Then we came upon a sign that declared: “Montreal: 78 kilometres”. Hmmm………. I knew that my sister had said that Montebello was only about an hour away from her home in Orleans and we had been on the road for well over that amount of time. We were on our way to Montreal—which might have been a good vacation if it had been our destination. But it was not. So we stopped and looked at the directions again and my husband said, “Are you sure there is not a dot there and it says 12.0 and not 120? “Well, I will be darned”, I said. I generally do not swear, but if memory serves me right, I did not say darned but it will have to serve as a good facsimile thereof.

We turned around, having gone an hour out of our way, to travel the hour back. My husband was exceedingly sweet about it—but what choice did he have—he was stuck in the car with me and it would have been a lose/lose situation to get upset. But John on vacation is different than John either post or pre-vacation. He is cool as a cucumber and ready to take on anything.

Oh, and did I mention that we had no cell phones? So my sister was panicking and putting out feelers to my sons as to where we were. Pay phones seem to be the dinosaurs of the 21st century and so were somewhat incommunicado for hours. But———when we reached our destination—we had the time of our lives. The cottage, which could be featured quite appropriately in any homes magazine, was situated on eco-Lake Charette. The view was absolutely unbelievable, the host and hostess were the mostest, and we spent four relaxing days chilling out. The ride home was much less eventful, hence enjoyable.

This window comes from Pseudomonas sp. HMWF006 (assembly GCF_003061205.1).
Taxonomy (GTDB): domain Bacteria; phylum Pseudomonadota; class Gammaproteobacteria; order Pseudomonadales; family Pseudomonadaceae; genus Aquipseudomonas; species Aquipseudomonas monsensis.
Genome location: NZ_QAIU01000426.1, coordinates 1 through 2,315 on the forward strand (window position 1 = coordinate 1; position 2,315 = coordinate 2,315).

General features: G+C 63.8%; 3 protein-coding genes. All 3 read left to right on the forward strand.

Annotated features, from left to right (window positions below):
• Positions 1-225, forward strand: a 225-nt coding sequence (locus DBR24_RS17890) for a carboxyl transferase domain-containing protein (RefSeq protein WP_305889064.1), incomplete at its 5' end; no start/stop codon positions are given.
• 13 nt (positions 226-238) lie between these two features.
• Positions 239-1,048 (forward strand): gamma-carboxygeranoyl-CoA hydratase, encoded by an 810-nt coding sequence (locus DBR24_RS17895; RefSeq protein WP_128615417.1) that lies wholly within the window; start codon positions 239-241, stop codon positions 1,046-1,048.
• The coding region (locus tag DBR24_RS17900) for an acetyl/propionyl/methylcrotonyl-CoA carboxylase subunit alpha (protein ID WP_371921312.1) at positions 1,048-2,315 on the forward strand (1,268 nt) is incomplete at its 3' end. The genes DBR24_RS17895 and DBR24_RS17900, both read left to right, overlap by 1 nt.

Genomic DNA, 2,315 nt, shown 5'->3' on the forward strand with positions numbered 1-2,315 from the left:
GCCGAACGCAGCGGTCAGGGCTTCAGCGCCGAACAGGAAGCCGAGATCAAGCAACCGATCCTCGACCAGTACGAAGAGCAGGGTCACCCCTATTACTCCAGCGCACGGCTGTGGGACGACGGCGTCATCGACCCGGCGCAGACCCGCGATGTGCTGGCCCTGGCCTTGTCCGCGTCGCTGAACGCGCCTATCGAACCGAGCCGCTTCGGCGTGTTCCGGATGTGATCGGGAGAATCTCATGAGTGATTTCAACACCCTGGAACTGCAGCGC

Postscript: Our youngest son took us to The Source in Kingsville as soon as we got back, and both my husband and I are now the proud owners of cell phones!

Do you have an area where you are behind the times?

Published in: on September 13, 2014 at 12:15 pm  Comments (29)  
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I Need Your Help


Mystery (Photo credit: Wikipedia)

I read this to my Writers’ Group today and they liked it. I have a few ideas of where this is going–but if you want to give me any ideas I would more than appreciate it. Some of it is true, some of it is not. The part about the hairy legs is true.


Short Story 1

            She remembers the girl who wore knee socks and long denim shorts to hide her hairy legs. She remembers the girl her mother did not want to grow up.